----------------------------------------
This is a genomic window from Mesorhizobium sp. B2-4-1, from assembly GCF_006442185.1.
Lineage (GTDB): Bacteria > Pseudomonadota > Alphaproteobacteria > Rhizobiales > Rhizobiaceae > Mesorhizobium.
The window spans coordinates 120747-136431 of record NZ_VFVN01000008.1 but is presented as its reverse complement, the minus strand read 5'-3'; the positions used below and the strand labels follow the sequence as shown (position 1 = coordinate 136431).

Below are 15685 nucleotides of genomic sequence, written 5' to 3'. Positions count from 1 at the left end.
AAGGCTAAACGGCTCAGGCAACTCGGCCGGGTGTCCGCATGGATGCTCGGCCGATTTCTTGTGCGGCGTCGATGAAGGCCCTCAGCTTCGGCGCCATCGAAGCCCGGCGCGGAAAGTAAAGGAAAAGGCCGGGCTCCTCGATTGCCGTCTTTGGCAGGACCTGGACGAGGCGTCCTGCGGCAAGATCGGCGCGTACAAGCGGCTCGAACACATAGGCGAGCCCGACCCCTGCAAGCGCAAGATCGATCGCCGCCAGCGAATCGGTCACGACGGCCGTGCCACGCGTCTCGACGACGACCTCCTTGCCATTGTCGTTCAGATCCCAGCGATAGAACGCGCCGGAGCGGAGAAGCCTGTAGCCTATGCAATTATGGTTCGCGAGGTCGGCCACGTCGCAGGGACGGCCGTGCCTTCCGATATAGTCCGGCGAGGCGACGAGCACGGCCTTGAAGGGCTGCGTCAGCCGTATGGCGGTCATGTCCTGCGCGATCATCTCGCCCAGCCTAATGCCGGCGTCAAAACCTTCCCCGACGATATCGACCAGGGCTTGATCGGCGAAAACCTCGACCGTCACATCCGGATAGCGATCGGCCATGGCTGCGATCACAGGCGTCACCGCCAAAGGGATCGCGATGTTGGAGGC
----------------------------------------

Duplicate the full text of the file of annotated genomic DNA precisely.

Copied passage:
This is a genomic window from Mesorhizobium sp. B2-4-1, from assembly GCF_006442185.1.
Lineage (GTDB): Bacteria > Pseudomonadota > Alphaproteobacteria > Rhizobiales > Rhizobiaceae > Mesorhizobium.
The window spans coordinates 120747-136431 of record NZ_VFVN01000008.1 but is presented as its reverse complement, the minus strand read 5'-3'; the positions used below and the strand labels follow the sequence as shown (position 1 = coordinate 136431).

Below are 15685 nucleotides of genomic sequence, written 5' to 3'. Positions count from 1 at the left end.
AAGGCTAAACGGCTCAGGCAACTCGGCCGGGTGTCCGCATGGATGCTCGGCCGATTTCTTGTGCGGCGTCGATGAAGGCCCTCAGCTTCGGCGCCATCGAAGCCCGGCGCGGAAAGTAAAGGAAAAGGCCGGGCTCCTCGATTGCCGTCTTTGGCAGGACCTGGACGAGGCGTCCTGCGGCAAGATCGGCGCGTACAAGCGGCTCGAACACATAGGCGAGCCCGACCCCTGCAAGCGCAAGATCGATCGCCGCCAGCGAATCGGTCACGACGGCCGTGCCACGCGTCTCGACGACGACCTCCTTGCCATTGTCGTTCAGATCCCAGCGATAGAACGCGCCGGAGCGGAGAAGCCTGTAGCCTATGCAATTATGGTTCGCGAGGTCGGCCACGTCGCAGGGACGGCCGTGCCTTCCGATATAGTCCGGCGAGGCGACGAGCACGGCCTTGAAGGGCTGCGTCAGCCGTATGGCGGTCATGTCCTGCGCGATCATCTCGCCCAGCCTAATGCCGGCGTCAAAACCTTCCCCGACGATATCGACCAGGGCTTGATCGGCGAAAACCTCGACCGTCACATCCGGATAGCGATCGGCCATGGCTGCGATCACAGGCGTCACCGCCAAAGGGATCGCGATGTTGGAGGC